August 02, 2018

3 project-predicting Easter eggs every construction BD professional won't want to miss

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Just as the presence of oranges during a scene from The Godfather predicts imminent death of a character, some of our favorite movies are sprinkled with “Easter eggs” like these to clue audience members in on an upcoming plot twist.

But, these subtle hints about what’s next to come aren’t just reserved for Oscar-winning screenplays of some faraway Hollywood blockbuster.

They’re also found in the form of keywords nestled within real discussions happening right now in cities across your county — specifically, in the minutes and agendas of local municipality meetings, such as planning commissions, school boards, or economic development committees.

While finding these keywords may not predict action as quickly as in a 90-minute feature film, they are a good indication of upcoming construction projects almost always guaranteed to break ground one to three years out.

Here are three Easter-egg keywords to scope out next time you comb through minutes and agendas of municipality meetings within your team’s geographical reach:

 

1. Certified survey map

CSMs are required to divide or combine parcels, or pieces, of land. In construction, combining land is most common as larger proposed projects will almost always span across several parcels of land purchased by the developer.

Because it takes so much effort to make it happen — the landowner would have to propose it to the city, get it approved, then the city would have to do the work of actually resurveying the land and redrawing the map — mentions of “certified survey map” or “CSM” nearly guarantees some action of future development on land.

2. Rezoning

In order to begin a project, the project owner must make sure the building complies with the zoning code. This is why, for example, you don’t see shopping malls in the middle of corn fields — they don’t fit in with the Agriculture zoning code.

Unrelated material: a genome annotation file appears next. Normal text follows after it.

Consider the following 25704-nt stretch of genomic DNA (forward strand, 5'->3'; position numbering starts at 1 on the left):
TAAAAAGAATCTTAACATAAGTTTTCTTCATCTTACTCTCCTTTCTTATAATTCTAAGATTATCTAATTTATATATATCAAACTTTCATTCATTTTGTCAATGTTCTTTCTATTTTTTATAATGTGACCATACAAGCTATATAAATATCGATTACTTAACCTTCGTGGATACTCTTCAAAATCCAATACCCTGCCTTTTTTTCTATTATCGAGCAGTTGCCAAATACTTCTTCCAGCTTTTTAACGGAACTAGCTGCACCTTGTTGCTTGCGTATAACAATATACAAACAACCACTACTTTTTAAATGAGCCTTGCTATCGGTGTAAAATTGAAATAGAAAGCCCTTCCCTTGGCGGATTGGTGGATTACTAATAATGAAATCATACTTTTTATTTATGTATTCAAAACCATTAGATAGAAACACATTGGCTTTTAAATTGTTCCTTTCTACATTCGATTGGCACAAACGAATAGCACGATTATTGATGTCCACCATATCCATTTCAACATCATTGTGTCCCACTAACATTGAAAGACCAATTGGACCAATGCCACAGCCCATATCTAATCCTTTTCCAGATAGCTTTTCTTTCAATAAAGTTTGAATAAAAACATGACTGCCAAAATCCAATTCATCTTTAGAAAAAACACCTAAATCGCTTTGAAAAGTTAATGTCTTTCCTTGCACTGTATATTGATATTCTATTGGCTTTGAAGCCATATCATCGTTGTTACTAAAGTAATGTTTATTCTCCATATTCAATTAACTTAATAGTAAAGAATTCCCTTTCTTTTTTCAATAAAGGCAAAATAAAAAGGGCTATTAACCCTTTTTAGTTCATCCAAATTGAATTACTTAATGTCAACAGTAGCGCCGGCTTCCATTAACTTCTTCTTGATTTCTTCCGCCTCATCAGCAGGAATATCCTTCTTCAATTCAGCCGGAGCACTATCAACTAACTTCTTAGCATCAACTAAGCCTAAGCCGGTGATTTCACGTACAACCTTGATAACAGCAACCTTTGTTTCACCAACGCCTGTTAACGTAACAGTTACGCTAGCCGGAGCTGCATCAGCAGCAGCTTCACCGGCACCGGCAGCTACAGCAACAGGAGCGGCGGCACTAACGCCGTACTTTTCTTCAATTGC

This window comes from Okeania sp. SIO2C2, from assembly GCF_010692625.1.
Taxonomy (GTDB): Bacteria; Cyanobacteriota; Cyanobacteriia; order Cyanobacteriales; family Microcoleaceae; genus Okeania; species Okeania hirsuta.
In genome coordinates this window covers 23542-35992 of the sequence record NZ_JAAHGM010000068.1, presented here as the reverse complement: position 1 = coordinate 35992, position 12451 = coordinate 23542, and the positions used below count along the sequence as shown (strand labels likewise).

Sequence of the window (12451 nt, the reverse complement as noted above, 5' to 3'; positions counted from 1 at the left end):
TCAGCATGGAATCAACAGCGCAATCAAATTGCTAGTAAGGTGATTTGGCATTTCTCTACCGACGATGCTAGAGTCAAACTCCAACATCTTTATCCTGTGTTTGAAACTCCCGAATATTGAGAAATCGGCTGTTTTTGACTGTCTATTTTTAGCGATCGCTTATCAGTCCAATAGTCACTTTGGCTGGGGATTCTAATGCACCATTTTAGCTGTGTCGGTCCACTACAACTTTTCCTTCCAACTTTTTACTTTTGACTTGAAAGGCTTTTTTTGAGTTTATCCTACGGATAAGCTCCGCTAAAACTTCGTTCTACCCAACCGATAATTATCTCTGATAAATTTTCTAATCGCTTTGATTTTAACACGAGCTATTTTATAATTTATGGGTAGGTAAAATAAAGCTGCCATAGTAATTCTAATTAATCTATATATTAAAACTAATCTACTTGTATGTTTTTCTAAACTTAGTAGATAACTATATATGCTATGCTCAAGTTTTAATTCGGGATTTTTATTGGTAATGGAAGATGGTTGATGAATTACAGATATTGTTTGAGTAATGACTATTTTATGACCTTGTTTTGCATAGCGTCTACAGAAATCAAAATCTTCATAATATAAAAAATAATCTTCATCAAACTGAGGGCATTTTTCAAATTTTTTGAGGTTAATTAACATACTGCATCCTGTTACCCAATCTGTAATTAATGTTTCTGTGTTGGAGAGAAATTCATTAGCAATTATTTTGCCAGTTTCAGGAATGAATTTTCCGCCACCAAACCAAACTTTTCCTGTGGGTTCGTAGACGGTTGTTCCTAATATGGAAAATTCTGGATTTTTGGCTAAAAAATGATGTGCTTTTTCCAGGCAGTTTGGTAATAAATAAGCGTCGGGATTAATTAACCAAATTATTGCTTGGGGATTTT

Therefore, mentions of “rezoning” would indicate some sort of development or redevelopment on land, especially because it takes effort, like a CSM, to rezone an entire area. In other words, no one is going to request to rezone land from Residential to Commercial if they weren’t going to build anything but houses on it.

3. Comprehensive plan

A comprehensive plan is an outline every city in the country has and adheres to when it comes to growth and development, physically and economically. They are written decades in advance so that the city stays on track with what it hopes to eventually become.

For example, the 2040 Sunnyville Comprehensive Plan may designate 20 acres of land in the city for commercial uses, but a developer may propose to amend the Comprehensive Plan to allow for some of that land to be used for residential development.

Comprehensive plans are very picky, so amendments take a lot of effort backed by evidence to prove changing part of the plan will indeed help a city, which is why mentions of a "comprehensive plan" typically indicate much larger projects, such as manufacturing facilities, that may even have a domino effect on other future construction projects, such as housing.

 

No matter how many you collect, you’ll be way ahead of your competition when you find these Easter eggs buried in local municipality meetings minutes and agendas — but don’t let them spoil! Tune in next week to find out how you can nurture a trusting relationship with the project owner and hatch your next big win.

 

Curate sifts minutes and agendas in counties chosen by you to search for upcoming projects that make sense for your firm — click Get Started today.

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